Self-driving cars cut accident rates -- not insurance rates

It'll be expensive to figure out what technology is to blame in an accident and to fix what breaks.

Analyst firm Forrester predicts lots of disruptions from autonomous cars.

Forrester

Replacing human drivers with computers will cut accident rates, but don't expect your insurance costs to go down anytime soon.

That's the assessment of Forrester Research analysts who surveyed auto industry players about the disruptions coming from self-driving cars. A reduction in the 94 percent of accidents caused by human error sounds great, but self-driving cars still won't be perfect, and it'll be hard to figure out whether sensors, networks, software or something else is to blame.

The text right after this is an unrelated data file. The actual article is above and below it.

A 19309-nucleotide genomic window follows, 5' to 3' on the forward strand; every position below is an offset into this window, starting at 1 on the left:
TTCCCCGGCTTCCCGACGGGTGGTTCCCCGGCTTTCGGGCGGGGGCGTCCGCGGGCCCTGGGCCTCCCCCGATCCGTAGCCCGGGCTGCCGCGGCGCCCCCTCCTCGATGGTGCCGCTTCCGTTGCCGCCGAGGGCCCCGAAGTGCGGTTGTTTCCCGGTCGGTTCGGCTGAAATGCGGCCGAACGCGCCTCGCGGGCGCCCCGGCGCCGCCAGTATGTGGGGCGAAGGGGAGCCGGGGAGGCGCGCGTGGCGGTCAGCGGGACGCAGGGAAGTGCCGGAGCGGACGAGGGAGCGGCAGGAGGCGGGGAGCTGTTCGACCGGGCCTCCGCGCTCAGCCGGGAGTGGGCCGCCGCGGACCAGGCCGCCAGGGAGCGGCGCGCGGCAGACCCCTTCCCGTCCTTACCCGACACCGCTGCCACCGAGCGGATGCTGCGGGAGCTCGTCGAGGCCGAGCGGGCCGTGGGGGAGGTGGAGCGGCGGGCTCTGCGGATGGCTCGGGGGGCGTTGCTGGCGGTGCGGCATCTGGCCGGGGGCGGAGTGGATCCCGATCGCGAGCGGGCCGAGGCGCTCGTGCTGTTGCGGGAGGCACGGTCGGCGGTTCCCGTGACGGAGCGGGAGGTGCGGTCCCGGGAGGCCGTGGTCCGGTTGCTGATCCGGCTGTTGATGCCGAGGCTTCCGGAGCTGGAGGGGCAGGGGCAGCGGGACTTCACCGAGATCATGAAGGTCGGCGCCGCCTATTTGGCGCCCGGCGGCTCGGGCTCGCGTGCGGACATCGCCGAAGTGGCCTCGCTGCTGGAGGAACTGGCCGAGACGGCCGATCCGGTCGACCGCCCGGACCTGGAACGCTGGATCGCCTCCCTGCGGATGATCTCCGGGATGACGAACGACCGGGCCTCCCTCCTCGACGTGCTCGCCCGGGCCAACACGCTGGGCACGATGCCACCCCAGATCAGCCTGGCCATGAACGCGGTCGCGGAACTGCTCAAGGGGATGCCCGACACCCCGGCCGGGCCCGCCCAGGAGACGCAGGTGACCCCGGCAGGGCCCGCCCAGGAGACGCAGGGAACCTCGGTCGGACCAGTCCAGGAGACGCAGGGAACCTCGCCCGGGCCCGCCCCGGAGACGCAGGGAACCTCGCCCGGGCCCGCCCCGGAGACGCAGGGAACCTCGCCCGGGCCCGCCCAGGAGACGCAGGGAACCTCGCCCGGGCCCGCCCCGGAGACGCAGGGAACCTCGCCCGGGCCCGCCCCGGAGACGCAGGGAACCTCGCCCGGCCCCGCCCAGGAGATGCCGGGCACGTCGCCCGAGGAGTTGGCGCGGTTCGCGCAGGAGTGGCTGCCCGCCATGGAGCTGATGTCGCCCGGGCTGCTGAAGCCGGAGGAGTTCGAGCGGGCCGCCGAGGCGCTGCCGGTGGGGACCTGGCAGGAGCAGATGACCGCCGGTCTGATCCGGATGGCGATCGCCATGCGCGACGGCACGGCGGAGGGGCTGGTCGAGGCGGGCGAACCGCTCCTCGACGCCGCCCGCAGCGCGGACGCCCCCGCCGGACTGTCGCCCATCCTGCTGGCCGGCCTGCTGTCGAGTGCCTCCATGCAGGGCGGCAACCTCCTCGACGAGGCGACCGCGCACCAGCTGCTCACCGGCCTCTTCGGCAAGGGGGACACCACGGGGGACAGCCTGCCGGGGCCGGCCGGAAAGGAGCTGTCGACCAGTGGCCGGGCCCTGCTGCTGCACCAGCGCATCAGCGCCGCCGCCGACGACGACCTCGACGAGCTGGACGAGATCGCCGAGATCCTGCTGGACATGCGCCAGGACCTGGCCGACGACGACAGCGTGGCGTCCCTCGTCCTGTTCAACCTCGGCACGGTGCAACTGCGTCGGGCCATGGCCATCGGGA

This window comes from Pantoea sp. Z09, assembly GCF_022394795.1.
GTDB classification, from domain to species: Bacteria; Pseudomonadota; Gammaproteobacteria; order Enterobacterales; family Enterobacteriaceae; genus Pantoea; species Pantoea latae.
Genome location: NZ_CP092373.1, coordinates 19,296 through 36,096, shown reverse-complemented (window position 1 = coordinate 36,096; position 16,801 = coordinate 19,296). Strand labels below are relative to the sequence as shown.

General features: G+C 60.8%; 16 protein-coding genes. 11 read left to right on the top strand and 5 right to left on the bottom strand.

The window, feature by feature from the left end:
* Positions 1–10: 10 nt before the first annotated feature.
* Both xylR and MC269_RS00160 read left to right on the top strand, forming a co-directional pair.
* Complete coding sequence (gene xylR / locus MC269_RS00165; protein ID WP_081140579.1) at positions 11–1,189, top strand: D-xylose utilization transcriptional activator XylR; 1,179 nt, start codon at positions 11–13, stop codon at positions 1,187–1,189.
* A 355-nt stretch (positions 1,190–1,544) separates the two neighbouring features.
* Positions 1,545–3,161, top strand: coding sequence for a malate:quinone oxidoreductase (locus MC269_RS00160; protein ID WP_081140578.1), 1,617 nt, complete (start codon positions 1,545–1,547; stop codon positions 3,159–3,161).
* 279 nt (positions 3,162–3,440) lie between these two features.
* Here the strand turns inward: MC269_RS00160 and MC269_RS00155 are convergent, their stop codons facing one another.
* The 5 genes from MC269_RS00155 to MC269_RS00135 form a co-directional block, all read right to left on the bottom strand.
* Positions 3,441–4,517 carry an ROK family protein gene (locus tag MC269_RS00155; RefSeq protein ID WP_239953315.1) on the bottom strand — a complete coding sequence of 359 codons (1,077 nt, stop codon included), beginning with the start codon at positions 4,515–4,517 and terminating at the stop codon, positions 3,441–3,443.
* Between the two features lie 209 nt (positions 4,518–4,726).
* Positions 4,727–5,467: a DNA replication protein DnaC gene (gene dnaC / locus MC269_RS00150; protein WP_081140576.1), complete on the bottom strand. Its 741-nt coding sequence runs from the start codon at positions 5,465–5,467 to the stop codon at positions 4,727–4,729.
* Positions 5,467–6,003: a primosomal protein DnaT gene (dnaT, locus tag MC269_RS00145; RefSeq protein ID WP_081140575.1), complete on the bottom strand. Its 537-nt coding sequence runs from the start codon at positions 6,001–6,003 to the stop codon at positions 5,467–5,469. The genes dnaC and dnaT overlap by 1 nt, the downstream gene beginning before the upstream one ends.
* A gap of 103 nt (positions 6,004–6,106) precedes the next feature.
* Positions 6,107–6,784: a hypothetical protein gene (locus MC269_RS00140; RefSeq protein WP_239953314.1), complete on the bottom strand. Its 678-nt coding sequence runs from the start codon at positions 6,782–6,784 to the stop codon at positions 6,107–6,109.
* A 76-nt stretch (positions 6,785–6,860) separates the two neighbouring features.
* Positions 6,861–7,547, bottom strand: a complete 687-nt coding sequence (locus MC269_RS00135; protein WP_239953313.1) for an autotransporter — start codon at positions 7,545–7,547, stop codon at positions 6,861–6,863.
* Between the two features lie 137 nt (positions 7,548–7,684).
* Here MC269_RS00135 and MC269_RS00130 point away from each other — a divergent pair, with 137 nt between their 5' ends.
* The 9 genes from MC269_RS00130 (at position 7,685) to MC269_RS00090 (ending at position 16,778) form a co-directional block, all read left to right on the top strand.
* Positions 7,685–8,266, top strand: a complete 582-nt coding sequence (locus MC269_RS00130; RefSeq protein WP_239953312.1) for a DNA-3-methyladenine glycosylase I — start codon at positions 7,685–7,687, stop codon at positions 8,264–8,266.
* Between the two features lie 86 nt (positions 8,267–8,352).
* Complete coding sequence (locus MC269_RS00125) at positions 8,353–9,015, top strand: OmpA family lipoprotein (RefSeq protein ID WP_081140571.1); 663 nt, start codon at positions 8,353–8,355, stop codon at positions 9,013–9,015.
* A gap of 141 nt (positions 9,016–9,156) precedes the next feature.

"Insurance claims will require more detailed investigations into the cause of accidents, which, along with the cost of repairing more expensive vehicles, will keep costs high," Forrester said in the report, published Thursday.

Also, a machine packed with electronics will need more than a wrench and some touch-up paint to fix.

"Insurance premiums [will] stagnate for years before meaningful declines," Forrester said. "Even the best-case cost of $7,500 for Waymo's forthcoming Lidar sensor is still a big chunk to add to the cost of a car," the firm said about the self-driving car technology subsidiary from Google parent Alphabet.

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